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On Safari: Telling Life Stories with Photographs
March 23, 2011

Optical engineer Bert Pasquale says that "photography has always been an outgrowth of my interest in optics." According to Bert, "Art is all around you; you just have to find the image that is there." Pasquale calls his photographic style "life storytelling" because it combines aspects of environmental portraiture, fine art, and photojournalism to tell the story of his subject. Explains Pasquale, "For an image to be compelling, it must tell a story, and not merely be glamorous or artistic."

Photo taken by Bert Pasquale of NASA

This image by Bert Pasquale entitled "Cliffhanger" was recently accepted into the 2010 PPA National Loan Collection. Credit: B. Pasquale

In 2006, Pasquale met internationally-recognized photographer James Roy through the Maryland chapter of the Professional Photographers Association (MDPPA). That meeting greatly influenced his art.

Roy specializes in wedding portraits and fine art portfolios, and was the first photographer Pasquale met who combined highly technical lighting techniques with artistic compositions. "James was equally adept at creating gallery-quality art pieces at Carnival in Italy or at a local wedding." In 2009, Roy began mentoring Pasquale.

The summer of 2009, Roy began developing several photo safari workshops on location throughout the world. He invited Pasquale and four others to join him on his final scouting trip for his American Southwest photo safari workshop. Explains Pasquale, "A photo safari is a photographer's guided tour of a particular location. The guide takes you to a location of interest but also provides technical instruction and compositional guidance. It is a 'learn as you go' situation." Roy picked the southwest for its unique lighting and iconic landscape subjects.

The first day of the safari involved a three hour, pre-dawn drive into a remote wilderness area on Navaho land known as "South Coyote Buttes." The group camped there three nights. "The area is aptly named; we heard the coyotes every night," remembers Pasquale.

Photographers are partial to shooting during the early hours and late hours of the day when the sunlight is the softest and the shadows are the longest. Accordingly, Pasquale's typical day began before sunrise to shoot during the early morning light until around 11:00 a.m. The group then went back to camp to eat and nap before returning for another shooting session from about 3:00 p.m. to sunset. The group spent their evenings together at the campsite enjoying and critiquing the pictures from the day.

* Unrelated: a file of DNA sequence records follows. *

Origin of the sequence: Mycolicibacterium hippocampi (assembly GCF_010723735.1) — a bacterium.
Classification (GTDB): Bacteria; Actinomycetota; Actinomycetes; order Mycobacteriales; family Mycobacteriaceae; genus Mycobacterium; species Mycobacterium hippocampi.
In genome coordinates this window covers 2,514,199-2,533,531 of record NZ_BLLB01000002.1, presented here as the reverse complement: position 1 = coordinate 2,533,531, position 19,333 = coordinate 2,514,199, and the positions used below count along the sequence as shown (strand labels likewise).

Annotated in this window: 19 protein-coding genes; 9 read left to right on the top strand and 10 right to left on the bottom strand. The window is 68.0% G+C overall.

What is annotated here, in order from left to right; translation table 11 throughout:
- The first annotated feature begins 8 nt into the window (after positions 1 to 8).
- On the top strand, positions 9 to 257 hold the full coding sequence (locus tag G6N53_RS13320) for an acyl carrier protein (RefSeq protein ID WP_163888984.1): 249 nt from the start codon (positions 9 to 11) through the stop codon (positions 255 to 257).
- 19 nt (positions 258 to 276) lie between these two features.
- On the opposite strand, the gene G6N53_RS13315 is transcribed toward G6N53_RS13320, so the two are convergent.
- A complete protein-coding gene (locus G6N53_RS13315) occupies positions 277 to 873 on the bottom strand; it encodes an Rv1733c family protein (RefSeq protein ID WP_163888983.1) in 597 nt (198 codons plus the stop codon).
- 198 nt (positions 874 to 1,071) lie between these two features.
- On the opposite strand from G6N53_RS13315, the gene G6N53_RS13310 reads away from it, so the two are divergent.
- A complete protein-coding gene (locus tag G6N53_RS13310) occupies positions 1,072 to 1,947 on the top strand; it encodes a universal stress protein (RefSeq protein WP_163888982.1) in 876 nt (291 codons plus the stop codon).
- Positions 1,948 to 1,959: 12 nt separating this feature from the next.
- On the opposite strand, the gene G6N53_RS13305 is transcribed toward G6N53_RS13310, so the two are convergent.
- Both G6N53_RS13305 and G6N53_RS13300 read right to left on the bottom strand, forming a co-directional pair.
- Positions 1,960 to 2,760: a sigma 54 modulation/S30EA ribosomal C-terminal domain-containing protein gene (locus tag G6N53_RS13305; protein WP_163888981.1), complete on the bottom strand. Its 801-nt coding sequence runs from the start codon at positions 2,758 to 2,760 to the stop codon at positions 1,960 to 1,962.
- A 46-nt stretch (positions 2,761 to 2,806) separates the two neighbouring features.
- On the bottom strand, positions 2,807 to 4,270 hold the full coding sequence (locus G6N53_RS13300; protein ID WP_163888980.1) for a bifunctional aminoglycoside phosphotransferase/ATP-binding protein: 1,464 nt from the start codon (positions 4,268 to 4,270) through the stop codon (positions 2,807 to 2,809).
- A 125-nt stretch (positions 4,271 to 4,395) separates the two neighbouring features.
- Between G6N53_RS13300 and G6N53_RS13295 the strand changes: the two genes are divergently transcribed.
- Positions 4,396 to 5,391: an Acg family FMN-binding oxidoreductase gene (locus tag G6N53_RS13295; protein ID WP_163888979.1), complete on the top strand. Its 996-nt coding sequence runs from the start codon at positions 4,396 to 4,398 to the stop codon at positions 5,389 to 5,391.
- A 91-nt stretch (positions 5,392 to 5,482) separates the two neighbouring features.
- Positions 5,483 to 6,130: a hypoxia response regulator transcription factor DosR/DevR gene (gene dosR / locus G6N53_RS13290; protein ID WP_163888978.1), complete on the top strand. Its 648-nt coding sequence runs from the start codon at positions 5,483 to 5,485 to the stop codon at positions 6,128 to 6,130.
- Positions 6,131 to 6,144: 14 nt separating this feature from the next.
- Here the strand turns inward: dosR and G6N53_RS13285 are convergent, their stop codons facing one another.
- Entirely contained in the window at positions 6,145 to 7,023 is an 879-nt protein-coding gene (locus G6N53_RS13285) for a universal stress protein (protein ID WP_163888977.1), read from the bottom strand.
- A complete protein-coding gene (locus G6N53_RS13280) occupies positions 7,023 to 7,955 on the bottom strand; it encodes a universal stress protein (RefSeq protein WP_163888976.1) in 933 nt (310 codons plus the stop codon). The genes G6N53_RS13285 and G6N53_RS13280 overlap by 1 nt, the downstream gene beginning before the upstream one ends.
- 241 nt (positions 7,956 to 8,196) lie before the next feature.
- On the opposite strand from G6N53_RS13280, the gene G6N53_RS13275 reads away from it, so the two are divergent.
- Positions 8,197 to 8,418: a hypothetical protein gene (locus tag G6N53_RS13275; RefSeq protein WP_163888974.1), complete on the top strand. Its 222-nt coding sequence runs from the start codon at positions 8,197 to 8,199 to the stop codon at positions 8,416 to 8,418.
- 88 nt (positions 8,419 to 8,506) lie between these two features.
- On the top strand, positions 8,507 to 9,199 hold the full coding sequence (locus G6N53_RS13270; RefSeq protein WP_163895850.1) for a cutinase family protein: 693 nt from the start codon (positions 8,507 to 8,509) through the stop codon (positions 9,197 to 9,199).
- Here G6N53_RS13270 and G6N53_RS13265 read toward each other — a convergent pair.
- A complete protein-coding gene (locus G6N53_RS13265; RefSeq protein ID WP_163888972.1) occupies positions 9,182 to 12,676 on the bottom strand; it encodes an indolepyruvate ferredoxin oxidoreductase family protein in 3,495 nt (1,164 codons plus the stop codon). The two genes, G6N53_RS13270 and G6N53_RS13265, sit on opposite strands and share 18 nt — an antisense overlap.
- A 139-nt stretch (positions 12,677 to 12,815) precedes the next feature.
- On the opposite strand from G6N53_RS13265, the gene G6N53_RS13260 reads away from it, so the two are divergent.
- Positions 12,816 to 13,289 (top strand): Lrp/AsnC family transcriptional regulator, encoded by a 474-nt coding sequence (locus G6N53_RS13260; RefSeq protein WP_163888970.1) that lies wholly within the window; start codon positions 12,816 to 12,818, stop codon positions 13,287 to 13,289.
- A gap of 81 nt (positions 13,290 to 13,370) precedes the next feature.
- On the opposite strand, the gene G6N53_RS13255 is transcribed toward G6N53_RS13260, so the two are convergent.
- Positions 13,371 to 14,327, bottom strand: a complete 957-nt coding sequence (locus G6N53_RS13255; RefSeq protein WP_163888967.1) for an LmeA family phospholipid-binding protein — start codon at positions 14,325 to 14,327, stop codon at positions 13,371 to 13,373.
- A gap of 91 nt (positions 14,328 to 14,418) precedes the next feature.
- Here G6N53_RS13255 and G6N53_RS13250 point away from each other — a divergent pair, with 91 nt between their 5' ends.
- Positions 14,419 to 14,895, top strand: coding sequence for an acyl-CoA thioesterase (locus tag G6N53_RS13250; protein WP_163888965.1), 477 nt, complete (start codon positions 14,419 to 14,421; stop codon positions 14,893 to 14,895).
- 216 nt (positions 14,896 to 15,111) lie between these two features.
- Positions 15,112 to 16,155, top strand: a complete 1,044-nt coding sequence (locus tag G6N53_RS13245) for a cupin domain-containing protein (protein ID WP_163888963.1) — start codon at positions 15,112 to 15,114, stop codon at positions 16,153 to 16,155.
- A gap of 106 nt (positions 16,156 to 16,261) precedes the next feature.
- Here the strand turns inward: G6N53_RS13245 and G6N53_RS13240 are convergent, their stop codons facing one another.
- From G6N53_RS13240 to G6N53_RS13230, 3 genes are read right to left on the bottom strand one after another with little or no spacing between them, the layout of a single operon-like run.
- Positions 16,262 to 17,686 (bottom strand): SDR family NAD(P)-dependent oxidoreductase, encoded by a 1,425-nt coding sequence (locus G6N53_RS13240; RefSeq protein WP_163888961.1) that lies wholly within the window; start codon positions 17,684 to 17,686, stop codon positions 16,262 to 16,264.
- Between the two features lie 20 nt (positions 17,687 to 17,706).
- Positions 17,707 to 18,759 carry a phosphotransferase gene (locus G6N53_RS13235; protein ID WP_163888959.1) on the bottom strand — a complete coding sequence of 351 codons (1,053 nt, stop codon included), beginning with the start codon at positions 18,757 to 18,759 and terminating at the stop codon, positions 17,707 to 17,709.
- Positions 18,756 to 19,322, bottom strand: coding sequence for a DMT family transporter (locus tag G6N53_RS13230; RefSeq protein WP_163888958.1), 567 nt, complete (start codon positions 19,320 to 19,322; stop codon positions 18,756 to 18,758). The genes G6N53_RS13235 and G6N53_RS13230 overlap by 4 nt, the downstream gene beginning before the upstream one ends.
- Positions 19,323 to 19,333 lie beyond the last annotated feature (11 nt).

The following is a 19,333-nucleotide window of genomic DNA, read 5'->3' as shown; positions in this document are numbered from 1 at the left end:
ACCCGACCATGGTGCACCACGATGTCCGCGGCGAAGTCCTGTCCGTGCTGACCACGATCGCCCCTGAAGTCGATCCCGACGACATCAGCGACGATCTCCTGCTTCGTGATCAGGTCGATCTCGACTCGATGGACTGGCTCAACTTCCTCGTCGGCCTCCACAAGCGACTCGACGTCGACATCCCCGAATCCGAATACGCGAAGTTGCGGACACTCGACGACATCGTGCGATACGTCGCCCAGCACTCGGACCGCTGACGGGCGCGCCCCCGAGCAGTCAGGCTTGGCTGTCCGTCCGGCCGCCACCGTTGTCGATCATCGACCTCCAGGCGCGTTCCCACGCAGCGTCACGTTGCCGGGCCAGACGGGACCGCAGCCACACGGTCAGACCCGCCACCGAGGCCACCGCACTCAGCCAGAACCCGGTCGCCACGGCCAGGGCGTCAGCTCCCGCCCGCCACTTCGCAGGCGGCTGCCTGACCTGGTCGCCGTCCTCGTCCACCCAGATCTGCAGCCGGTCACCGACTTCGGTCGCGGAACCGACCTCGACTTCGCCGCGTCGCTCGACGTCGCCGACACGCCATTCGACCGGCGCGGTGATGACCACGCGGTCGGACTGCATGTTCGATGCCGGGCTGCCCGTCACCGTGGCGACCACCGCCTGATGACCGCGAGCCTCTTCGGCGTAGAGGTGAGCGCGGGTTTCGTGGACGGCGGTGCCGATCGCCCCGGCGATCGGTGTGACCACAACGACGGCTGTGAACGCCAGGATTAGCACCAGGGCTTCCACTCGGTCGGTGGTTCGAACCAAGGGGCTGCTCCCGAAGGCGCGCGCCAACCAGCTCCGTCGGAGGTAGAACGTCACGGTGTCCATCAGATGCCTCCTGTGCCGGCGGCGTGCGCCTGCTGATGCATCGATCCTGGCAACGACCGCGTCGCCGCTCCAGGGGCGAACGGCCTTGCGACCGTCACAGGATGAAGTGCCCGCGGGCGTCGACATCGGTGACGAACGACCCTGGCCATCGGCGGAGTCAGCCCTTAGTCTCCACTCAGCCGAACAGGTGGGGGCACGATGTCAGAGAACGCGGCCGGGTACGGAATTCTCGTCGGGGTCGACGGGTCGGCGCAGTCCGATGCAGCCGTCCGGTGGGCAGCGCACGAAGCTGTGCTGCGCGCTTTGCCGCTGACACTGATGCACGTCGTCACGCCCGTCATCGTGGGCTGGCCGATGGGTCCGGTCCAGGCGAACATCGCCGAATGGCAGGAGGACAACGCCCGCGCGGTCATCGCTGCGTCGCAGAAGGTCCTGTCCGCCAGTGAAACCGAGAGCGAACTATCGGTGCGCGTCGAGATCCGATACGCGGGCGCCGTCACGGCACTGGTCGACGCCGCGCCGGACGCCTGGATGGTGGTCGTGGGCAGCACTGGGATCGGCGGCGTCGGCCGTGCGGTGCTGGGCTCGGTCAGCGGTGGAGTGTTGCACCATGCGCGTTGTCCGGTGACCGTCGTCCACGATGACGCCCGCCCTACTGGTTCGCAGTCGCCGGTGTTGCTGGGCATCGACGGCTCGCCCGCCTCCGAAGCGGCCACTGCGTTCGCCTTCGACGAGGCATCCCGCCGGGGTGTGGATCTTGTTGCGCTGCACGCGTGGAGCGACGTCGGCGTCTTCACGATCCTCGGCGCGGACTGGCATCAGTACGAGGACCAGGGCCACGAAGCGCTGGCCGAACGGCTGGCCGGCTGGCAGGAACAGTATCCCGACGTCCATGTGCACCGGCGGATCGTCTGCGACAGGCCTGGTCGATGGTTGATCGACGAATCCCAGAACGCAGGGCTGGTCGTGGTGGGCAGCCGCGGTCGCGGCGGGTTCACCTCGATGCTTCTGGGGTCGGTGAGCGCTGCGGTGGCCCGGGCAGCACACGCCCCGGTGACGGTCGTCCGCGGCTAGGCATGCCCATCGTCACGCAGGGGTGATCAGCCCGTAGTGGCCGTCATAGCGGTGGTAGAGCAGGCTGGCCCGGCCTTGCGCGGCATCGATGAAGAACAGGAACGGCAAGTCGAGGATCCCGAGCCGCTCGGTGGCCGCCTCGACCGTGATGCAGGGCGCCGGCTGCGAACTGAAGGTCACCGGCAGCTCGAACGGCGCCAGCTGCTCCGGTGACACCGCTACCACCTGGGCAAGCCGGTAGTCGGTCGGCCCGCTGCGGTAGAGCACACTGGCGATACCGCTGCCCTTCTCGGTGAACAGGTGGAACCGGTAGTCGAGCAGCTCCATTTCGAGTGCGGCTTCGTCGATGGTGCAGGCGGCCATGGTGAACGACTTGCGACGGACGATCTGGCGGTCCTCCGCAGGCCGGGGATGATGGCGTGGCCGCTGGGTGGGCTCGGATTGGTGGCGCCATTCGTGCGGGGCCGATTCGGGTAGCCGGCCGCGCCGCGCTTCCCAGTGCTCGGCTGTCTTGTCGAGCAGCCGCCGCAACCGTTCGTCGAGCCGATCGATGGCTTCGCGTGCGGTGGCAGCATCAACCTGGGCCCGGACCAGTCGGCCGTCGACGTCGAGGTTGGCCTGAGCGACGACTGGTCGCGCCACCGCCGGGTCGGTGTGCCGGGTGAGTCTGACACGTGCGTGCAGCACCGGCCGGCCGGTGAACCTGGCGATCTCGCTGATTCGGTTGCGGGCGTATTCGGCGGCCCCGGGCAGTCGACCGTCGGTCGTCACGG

Pasquale had hired a local Arizona model so he could simultaneously shoot both landscape and model photography. Says Pasquale, "We walked among these 'other-worldly' sandstone vistas. Some formations were 100 feet high yet had striations with exceptionally fine detail. There was no end to the compositional possibilities. Three days did not begin to cover it all."

Following the camping portion, they stayed two days at a hotel in Page, Arizona. From there, they photographed equally spectacular landscapes including Antelope Canyons, Horseshoe Bend, Lake Powell, and Glen Echo Ridge. "It was pretty much non-stop photography," Pasquale recalls.

Pasquale brings his technical experience as an optical systems designer to his photography. He uses a High Dynamic Range (HDR) imaging technique to accommodate desert and similar lighting situations, which he explains as follows: "The desert is a situation with extreme contrasts in terms of light. You have to be sure to expose for any shadow detail you want to capture, and then sometimes even take a second exposure to adequately capture the highlights."

He also uses an ultra-high resolution environmental portraiture method to photograph the wide vistas. Describes Pasquale, "I also often captured panoramic views using multiple, overlapping frames creating images hundreds of megapixels in size. The ultra-high resolution technique gave me the flexibility to be able to print some final images 10 feet long at full resolution or crop in on the model for a stunning portrait."

Pasquale's artistic career has further matured since going on photo safari with his mentor. He periodically teaches some of the photography techniques he used on the photo safari in classes for the PPA. His work has been displayed in local galleries and he hopes to publish a book of his photographs by next year. Pasquale is also a professional photographer specializing in weddings, portfolio work, and life story portraitures.

He won dual 2009 Photographer of the Year awards from the Maryland Professional Photographers Association, one in Portrait and a second in Electronic Imaging. His image "Cliffhanger" was recently accepted into the 2010 PPA National Loan Collection.

Another of his images, "Pelican Bar," received a prestigious Kodak Gallery Award at the 2011 Maryland State PPA Convention and will now be considered for a National Kodak Gallery Elite Award. Three of his panoramic images will be featured in the 2012 "PanoBook." All five of these images are products of Pasquale's multiple frame panoramic method. His photography can be viewed online at: http://www.LifeStoryImages.com.

Elizabeth M. Jarrell
NASA's Goddard Space Flight Center

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Page Last Updated: November 8th, 2013
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